7 and give relief to you who are troubled, and to us as well. This will happen when the Lord Jesus is revealed from heaven in blazing fire with his powerful angels. 8 He will punish those who do not know God and do not obey the gospel of our Lord Jesus. 9 They will be punished with everlasting destruction and shut
out from the presence of the Lord and from the majesty of his power 10 on the day he comes to be glorified in his holy people and to be marveled at among all those who have believed. This includes you, because you believed our testimony to you.
Matt 11:28-30
28 "Come to me, all you who are weary and burdened, and I will give you rest. 29
Take my yoke upon you and learn from me, for I am gentle and humble in heart, and you will find rest for your souls. 30 For my yoke is easy and my burden is light." NIV
Matt 12:1-8
12:1 At that time Jesus went through the grainfields on the Sabbath. His disciples were hungry and began to pick some heads of grain and eat them. 2 When the Pharisees saw this, they said to him, "Look! Your disciples are doing what is unlawful on the Sabbath."
3 He answered, "Haven't you read what David did when he and his companions were hungry? 4 He entered the house of God, and he and his companions ate the consecrated bread ” which was not lawful for them to do, but only for the priests. 5 Or haven't you read in the Law that on the Sabbath the priests in the temple desecrate the day and yet are innocent? 6 I tell you that one greater than the temple is here. 7 If you had known what these words mean, 'I desire mercy, not sacrifice,' you would not have condemned the innocent. 8 For the Son of Man is Lord of the Sabbath." NIV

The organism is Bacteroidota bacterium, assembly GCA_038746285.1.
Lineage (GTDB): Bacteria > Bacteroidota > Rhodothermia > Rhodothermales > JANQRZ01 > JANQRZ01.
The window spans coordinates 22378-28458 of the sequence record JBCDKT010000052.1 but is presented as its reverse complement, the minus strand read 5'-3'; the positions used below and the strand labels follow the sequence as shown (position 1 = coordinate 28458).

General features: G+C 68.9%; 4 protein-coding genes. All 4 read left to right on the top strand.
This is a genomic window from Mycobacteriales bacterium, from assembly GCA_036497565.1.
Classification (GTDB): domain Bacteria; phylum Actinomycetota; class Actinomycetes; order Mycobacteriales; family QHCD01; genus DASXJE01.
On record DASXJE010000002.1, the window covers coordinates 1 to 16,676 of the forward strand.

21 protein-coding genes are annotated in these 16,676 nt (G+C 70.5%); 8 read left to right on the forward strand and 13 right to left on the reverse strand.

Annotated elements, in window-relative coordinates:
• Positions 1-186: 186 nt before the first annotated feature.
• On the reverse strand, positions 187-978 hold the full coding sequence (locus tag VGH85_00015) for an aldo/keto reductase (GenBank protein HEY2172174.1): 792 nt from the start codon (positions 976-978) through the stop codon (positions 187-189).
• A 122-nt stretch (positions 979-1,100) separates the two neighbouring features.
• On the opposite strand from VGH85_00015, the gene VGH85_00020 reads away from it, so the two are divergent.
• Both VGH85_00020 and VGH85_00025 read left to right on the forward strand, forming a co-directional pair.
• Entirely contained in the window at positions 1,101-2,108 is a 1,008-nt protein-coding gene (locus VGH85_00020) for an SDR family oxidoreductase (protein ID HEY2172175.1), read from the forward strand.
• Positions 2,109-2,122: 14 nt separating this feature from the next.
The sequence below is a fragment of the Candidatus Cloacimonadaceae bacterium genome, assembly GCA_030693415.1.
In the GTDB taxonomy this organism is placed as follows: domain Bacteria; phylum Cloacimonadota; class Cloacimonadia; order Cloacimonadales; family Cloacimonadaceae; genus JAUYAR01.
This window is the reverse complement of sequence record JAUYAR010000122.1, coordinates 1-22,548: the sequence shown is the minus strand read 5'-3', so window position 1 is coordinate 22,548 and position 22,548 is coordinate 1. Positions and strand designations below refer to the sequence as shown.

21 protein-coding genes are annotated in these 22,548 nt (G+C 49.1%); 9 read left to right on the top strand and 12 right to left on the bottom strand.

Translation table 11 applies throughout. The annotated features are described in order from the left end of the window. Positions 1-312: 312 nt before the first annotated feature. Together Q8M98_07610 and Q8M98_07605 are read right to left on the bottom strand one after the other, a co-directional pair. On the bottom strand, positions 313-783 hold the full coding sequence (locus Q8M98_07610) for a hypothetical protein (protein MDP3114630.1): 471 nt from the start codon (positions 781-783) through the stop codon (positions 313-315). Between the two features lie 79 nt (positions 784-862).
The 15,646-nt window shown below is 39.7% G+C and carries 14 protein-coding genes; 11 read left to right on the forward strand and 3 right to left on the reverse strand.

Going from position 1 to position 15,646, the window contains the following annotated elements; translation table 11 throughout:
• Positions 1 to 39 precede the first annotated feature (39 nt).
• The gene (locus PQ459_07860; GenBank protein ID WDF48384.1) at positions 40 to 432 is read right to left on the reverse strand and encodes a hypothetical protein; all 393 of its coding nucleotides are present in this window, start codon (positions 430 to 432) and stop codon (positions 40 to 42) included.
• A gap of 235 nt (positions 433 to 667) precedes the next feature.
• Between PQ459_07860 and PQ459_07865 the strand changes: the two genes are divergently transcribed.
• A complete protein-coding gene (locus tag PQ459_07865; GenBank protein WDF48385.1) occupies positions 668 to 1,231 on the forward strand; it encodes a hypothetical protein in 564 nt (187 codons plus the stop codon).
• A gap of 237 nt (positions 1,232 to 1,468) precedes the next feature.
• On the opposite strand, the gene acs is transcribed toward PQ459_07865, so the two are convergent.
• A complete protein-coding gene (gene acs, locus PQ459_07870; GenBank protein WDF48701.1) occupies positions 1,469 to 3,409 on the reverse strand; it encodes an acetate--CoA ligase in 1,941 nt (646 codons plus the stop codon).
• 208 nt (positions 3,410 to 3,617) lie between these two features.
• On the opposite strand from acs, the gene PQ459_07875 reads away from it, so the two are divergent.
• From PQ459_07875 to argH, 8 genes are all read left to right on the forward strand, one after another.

Matt 12:9-13
9 Going on from that place, he went into their synagogue, 10 and a man with a shriveled hand was there. Looking for a reason to accuse Jesus, they asked him, "Is it lawful to heal on the Sabbath?"
11 He said to them, "If any of you has a sheep and it falls into a pit on the Sabbath, will you not take hold of it and lift it out? 12 How much more valuable is a man than a sheep! Therefore it is lawful to do good on the Sabbath."
13 Then he said to the man, "Stretch out your hand." So he stretched it out and it was completely restored, just as sound as the other. 14 But the Pharisees went out and plotted how they might kill Jesus. NIV
Rev 21:5
5 He who was seated on the throne said, "I am making everything new!" Then he said, "Write this down, for these words are trustworthy and true." NIV
Rev 14:13
13 Then I heard a voice from heaven say, "Write: Blessed are the dead who die in the Lord from now on."
"Yes," says the Spirit, "they willrest from their labor, for their deeds will follow them." NIV
Zeph 3:17 - 20
17 The LORD thy God in the midst of thee is mighty; he will save, he will rejoice over thee with joy; he will rest in his love, he will joy over thee with singing.
18 I will gather them that are sorrowful for the solemn assembly, who are of thee, to whom the reproach of it was a burden.
19 Behold, at that time I will undo all that afflict thee: and I will save her that halteth, and gather her that was driven out; and I will get them praise and fame in every land where they have been put to shame.
20 At that time will I bring you again, even in the time that I gather you: for I will make you a name and a praise among all people of the earth, when I turn back your captivity before your eyes, saith the LORD.KJV
Ps 74:18-23
18 Remember how the enemy has mocked you, O LORD, how foolish people have reviled your name. 19 Do not hand over the life of your dove to wild beasts; do not forget the lives of your afflicted people forever. 20 Have regard for your covenant, because haunts of violence fill the dark places of the land. 21 Do not let the oppressed retreat in disgrace; may the poor and needy praise your name.
22 Rise up, O God, and defend your cause; remember how fools mock you all day long. 23 Do not ignore the clamor of your adversaries, the uproar of your enemies, which rises continually. NIV

Drena Brown
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Posts : 60985